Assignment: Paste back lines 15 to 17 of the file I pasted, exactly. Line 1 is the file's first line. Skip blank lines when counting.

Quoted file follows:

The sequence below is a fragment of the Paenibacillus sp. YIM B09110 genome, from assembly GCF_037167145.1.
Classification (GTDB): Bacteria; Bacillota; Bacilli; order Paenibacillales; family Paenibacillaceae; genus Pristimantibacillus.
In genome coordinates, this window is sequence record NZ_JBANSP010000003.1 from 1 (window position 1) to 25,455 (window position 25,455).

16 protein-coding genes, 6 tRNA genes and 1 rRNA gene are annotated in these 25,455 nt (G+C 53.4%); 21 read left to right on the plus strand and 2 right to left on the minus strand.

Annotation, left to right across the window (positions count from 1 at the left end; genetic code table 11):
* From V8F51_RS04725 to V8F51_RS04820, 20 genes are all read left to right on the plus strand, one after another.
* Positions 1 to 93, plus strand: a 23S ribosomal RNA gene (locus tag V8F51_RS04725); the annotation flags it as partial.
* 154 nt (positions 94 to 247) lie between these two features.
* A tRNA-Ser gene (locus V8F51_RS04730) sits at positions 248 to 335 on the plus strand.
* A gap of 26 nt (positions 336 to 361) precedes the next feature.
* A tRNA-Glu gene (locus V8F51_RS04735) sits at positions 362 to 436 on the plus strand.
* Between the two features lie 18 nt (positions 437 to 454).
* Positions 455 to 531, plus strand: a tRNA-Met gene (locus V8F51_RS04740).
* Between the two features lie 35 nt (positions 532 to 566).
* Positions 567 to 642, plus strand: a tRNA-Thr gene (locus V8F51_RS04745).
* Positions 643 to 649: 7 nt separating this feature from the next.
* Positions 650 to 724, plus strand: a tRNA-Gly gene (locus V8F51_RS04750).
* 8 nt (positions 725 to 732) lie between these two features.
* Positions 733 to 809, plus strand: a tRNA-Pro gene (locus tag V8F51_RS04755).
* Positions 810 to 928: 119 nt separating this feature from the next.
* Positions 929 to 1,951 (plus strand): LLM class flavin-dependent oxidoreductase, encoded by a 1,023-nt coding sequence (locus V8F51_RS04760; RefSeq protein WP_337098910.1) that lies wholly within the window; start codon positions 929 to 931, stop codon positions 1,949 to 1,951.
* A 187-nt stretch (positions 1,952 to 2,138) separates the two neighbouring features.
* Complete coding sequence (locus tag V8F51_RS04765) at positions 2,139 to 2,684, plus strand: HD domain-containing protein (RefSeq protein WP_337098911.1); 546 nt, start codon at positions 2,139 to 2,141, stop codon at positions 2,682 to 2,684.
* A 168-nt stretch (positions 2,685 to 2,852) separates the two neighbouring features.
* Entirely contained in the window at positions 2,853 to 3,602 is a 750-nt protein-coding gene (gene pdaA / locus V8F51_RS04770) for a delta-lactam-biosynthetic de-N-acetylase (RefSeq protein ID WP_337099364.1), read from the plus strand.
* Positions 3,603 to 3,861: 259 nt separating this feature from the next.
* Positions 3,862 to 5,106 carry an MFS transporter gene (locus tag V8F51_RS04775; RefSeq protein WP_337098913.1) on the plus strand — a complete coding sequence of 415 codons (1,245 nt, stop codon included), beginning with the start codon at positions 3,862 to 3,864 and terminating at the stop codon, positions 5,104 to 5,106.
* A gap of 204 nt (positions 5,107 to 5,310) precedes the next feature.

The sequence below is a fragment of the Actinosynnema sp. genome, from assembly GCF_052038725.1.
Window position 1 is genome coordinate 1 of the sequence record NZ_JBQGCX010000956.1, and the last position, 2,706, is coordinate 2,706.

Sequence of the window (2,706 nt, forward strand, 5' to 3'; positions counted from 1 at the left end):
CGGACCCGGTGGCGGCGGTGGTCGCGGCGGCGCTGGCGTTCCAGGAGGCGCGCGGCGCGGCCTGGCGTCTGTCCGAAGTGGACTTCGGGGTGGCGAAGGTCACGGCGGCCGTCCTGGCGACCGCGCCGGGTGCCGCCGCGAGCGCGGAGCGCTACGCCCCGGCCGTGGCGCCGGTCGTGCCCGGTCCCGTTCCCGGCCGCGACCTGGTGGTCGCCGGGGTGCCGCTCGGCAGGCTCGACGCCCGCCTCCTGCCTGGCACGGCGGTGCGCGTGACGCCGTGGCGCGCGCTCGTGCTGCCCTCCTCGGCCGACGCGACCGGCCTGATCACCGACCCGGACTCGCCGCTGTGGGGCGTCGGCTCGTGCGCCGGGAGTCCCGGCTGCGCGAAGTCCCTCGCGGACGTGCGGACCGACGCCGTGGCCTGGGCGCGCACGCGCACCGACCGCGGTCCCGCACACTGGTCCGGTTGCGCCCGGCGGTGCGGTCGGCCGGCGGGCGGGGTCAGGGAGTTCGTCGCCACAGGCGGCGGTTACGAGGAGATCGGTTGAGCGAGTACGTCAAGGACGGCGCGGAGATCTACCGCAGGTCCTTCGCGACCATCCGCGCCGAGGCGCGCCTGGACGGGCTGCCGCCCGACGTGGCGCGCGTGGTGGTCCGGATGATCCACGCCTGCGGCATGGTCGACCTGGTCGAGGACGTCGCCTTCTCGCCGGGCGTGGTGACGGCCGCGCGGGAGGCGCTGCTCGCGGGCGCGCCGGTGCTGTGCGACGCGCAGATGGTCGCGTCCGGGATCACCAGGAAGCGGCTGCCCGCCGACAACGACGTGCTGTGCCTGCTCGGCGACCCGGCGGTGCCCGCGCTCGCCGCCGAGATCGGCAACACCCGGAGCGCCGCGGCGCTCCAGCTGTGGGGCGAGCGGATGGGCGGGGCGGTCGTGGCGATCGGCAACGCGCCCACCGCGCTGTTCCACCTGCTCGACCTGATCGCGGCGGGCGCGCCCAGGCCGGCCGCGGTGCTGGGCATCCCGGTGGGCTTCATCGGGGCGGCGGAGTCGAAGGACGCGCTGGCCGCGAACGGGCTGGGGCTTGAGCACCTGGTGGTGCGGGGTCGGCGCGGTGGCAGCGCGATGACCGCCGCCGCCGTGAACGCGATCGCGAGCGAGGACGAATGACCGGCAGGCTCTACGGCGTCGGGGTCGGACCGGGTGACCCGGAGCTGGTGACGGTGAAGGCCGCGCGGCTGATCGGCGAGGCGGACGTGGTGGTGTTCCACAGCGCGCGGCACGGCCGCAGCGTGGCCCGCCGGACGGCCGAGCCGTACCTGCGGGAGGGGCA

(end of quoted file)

* Positions 567 to 642, plus strand: a tRNA-Thr gene (locus V8F51_RS04745).
* Positions 643 to 649: 7 nt separating this feature from the next.
* Positions 650 to 724, plus strand: a tRNA-Gly gene (locus V8F51_RS04750).